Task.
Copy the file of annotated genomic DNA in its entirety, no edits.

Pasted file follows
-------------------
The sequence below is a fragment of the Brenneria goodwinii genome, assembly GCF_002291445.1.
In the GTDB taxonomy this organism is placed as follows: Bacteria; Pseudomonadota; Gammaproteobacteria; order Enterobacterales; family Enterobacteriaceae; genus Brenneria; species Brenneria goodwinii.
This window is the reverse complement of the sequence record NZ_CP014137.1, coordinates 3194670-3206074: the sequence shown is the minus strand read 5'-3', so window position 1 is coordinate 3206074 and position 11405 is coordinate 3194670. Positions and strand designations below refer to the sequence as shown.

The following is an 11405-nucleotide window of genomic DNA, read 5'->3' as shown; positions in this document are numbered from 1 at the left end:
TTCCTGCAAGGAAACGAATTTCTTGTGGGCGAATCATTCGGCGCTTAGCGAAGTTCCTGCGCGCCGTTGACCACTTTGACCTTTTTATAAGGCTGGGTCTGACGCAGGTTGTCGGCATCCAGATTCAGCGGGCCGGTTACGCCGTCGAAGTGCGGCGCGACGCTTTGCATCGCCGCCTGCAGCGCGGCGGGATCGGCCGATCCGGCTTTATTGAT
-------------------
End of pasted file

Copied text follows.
The sequence below is a fragment of the Brenneria goodwinii genome, assembly GCF_002291445.1.
In the GTDB taxonomy this organism is placed as follows: Bacteria; Pseudomonadota; Gammaproteobacteria; order Enterobacterales; family Enterobacteriaceae; genus Brenneria; species Brenneria goodwinii.
This window is the reverse complement of the sequence record NZ_CP014137.1, coordinates 3194670-3206074: the sequence shown is the minus strand read 5'-3', so window position 1 is coordinate 3206074 and position 11405 is coordinate 3194670. Positions and strand designations below refer to the sequence as shown.

The following is an 11405-nucleotide window of genomic DNA, read 5'->3' as shown; positions in this document are numbered from 1 at the left end:
TTCCTGCAAGGAAACGAATTTCTTGTGGGCGAATCATTCGGCGCTTAGCGAAGTTCCTGCGCGCCGTTGACCACTTTGACCTTTTTATAAGGCTGGGTCTGACGCAGGTTGTCGGCATCCAGATTCAGCGGGCCGGTTACGCCGTCGAAGTGCGGCGCGACGCTTTGCATCGCCGCCTGCAGCGCGGCGGGATCGGCCGATCCGGCTTTATTGAT